Tour de France Stage 5 Betting Tips.

204.5km of lumpy road that finishes with 1km at 4.8%. It’s a chance for the puncheurs to get involved and there’s a strong chance of some sketchy racing as the riders fight position on narrow, twisting roads.

Today’s stage was probably the best yet with a breakaway that went much further than expected and a sprint that wasn’t decided until the very final moment. As I predicted Demare was nowhere to be seen and Kittel again finished strongly winning our match up bet. The long-shot on Cavendish was looking good until the flamme rouge where he was struggling to hold the wheels. He had good position but simply doesn’t have the legs yet. Today was a much better performance from him and I’ll definitely be jumping in again on Cav when his odds inevitably drift out to the 30 mark.

Tomorrow’s stage should be an interesting one. The run-in is very technical and there are some rough, narrow roads that will make positioning vital. On paper this stage is made for Peter Sagan and with the form he’s in it would be tough to bet against him. Key to the final kilometre is the 4.8% average which brings into play a number of riders we haven’t seen too much of so far. Greg van Avermaet will fancy his chances of taking a win while in the yellow jersey and Michael Matthews and Sonny Colbrelli will be licking there lips at a finish that could really suit their styles. This is also a great chance for Philip Gilbert to take the stage win and the maillot jaune and so QS will be incredibly motivated to keep the race hard. Equally talented is Julian Alaphilippe however I suspect he would prefer a slightly harder finish.

Tomorrow really depends on which teams want to take it up. The stage is up and down for 98km and so there’s plenty of opportunity to rip it to shreds however I think the collective strength of a number of teams will mean that it’s hard to make any gaps stick. I would love to see Gilbert rewarded for his team efforts so far this year but I don’t think the final climb or the stage as a whole is hard enough for him. Instead I think it will be Peter Sagan who takes the stage.

The odds for Sagan are a bit too short for my liking so I’m going to leave the outright bets alone tomorrow. Instead I’ve gone with Demare to beat Gaviria. I think the stage will be too tough for Gaviria while Demare has improved markedly in hilly races over the past couple of seasons. He had a tough start to the race with crashes and as expected was off the pace in the straight line sprinting of today. Tomorrow is very different and I think he will fancy it.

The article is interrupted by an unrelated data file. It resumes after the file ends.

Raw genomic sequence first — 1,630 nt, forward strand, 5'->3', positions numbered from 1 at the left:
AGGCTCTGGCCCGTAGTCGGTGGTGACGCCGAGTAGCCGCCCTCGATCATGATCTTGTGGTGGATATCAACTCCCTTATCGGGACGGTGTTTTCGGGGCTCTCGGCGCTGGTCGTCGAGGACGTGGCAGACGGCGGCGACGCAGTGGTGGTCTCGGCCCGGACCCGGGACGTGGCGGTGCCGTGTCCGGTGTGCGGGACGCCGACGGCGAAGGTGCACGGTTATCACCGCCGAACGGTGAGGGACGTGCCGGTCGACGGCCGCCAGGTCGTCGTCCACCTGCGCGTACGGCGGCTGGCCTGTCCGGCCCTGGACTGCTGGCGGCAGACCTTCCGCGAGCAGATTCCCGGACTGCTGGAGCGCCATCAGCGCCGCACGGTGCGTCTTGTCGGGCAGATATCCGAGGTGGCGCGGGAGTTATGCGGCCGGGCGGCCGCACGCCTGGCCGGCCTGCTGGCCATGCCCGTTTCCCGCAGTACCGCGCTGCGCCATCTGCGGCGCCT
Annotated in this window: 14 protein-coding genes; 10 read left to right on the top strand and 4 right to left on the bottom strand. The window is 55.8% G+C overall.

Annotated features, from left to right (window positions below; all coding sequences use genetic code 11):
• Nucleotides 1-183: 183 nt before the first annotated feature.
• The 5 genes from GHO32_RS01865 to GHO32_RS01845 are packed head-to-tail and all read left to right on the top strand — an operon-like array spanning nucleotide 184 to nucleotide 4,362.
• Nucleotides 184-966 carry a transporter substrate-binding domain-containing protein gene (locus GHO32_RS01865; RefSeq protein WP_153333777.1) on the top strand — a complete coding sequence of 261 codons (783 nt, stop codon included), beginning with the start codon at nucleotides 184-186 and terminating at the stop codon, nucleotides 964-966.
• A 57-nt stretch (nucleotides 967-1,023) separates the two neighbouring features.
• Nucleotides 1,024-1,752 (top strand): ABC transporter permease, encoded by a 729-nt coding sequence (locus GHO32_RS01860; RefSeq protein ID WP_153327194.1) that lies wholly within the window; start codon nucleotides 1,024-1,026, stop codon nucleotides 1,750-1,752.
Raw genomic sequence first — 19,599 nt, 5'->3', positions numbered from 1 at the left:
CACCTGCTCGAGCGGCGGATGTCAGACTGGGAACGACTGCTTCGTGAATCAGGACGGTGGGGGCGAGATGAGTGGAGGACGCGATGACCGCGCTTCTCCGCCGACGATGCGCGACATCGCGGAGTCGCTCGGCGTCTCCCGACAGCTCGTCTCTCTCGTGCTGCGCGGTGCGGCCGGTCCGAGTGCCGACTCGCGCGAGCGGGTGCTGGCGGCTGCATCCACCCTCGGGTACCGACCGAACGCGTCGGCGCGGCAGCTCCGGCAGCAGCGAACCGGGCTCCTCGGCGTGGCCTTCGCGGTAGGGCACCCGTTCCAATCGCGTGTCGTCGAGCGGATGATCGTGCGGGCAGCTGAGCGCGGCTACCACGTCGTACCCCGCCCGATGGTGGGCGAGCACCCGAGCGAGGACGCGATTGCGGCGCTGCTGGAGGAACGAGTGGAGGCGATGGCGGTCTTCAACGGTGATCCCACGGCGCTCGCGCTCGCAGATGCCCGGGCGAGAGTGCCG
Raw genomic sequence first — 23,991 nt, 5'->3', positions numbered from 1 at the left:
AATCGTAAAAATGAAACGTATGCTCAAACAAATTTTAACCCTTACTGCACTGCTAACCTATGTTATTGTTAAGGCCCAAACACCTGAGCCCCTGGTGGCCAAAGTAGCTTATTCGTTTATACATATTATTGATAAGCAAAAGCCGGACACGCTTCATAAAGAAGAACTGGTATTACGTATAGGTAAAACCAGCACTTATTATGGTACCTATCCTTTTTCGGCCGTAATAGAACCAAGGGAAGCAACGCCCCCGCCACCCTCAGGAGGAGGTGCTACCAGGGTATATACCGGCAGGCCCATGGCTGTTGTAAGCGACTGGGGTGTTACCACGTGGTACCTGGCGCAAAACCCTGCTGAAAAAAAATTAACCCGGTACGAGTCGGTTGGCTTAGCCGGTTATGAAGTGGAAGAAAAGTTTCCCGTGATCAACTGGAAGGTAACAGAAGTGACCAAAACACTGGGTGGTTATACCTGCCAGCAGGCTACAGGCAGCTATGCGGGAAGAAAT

2pts on Arnaud Demare tb Fernando Gaviria at 2 (unibet)

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Amstel Gold Wrap Up

Michael Valgren times his attack perfectly to take his second win of the season.

Pre-2017 I’d never have imagined I’d be describing Amstel Gold as fast and unpredictable but that’s exactly what we got today. Since the route change of last year we’ve had a pair of attacking races decided only in the dying moments and this year it was outside bet Michael Valgren that shocked everyone to take a stunning victory. 

The first race-defining attack came when Kreuziger pushed on in the crosswinds over the top of the Keutenberg at 27km to go. It ejected the likes of Bauke Mollema and drew out Gasparotto who bridged quickly. They had a decent gap which was thinned down by Pieter Serry of QS before a number of attacks flew up the Cauberg. It wasn’t until the Geulhemmerberg that Valverde made his move, bridging to the pair up front and shattering the likes of Gilbert and GvA. Only Sagan, Alaphilippe and Valgren were able to follow immediately and in hindsight this was a moment that gave us a big clue as to who would be strong in the final.

The front group swelled as dropped riders managed to drag themselves back on and it was great to see Rieseebeek and van Hecke from the early break still making moves and going for glory. Importantly Fuglsang managed to make it to the front and was very active, attacking three times and causing a different one of the favourites chase each time all while Valgren sat on the back completely invisible.